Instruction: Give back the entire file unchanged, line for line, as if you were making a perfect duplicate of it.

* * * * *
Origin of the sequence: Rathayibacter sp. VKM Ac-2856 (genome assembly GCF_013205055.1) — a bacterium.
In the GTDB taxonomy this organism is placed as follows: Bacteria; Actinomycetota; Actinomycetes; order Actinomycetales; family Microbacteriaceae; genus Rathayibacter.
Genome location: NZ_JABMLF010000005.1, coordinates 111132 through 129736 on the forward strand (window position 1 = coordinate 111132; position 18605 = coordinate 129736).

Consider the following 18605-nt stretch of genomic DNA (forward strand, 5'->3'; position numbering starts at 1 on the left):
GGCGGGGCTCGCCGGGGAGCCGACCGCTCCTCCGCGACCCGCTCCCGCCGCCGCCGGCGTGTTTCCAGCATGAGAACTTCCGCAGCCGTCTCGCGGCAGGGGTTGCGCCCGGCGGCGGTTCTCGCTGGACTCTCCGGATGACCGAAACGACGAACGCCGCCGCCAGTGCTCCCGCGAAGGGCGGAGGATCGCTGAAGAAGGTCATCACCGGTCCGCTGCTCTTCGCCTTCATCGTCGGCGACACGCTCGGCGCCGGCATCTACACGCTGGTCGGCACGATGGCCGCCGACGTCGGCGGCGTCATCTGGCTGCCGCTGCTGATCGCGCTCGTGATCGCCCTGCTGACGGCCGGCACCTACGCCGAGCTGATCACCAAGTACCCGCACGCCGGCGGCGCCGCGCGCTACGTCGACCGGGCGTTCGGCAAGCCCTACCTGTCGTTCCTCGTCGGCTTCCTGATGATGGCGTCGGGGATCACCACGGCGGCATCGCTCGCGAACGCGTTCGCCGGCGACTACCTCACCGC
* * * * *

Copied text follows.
Origin of the sequence: Rathayibacter sp. VKM Ac-2856 (genome assembly GCF_013205055.1) — a bacterium.
In the GTDB taxonomy this organism is placed as follows: Bacteria; Actinomycetota; Actinomycetes; order Actinomycetales; family Microbacteriaceae; genus Rathayibacter.
Genome location: NZ_JABMLF010000005.1, coordinates 111132 through 129736 on the forward strand (window position 1 = coordinate 111132; position 18605 = coordinate 129736).

Consider the following 18605-nt stretch of genomic DNA (forward strand, 5'->3'; position numbering starts at 1 on the left):
GGCGGGGCTCGCCGGGGAGCCGACCGCTCCTCCGCGACCCGCTCCCGCCGCCGCCGGCGTGTTTCCAGCATGAGAACTTCCGCAGCCGTCTCGCGGCAGGGGTTGCGCCCGGCGGCGGTTCTCGCTGGACTCTCCGGATGACCGAAACGACGAACGCCGCCGCCAGTGCTCCCGCGAAGGGCGGAGGATCGCTGAAGAAGGTCATCACCGGTCCGCTGCTCTTCGCCTTCATCGTCGGCGACACGCTCGGCGCCGGCATCTACACGCTGGTCGGCACGATGGCCGCCGACGTCGGCGGCGTCATCTGGCTGCCGCTGCTGATCGCGCTCGTGATCGCCCTGCTGACGGCCGGCACCTACGCCGAGCTGATCACCAAGTACCCGCACGCCGGCGGCGCCGCGCGCTACGTCGACCGGGCGTTCGGCAAGCCCTACCTGTCGTTCCTCGTCGGCTTCCTGATGATGGCGTCGGGGATCACCACGGCGGCATCGCTCGCGAACGCGTTCGCCGGCGACTACCTCACCGC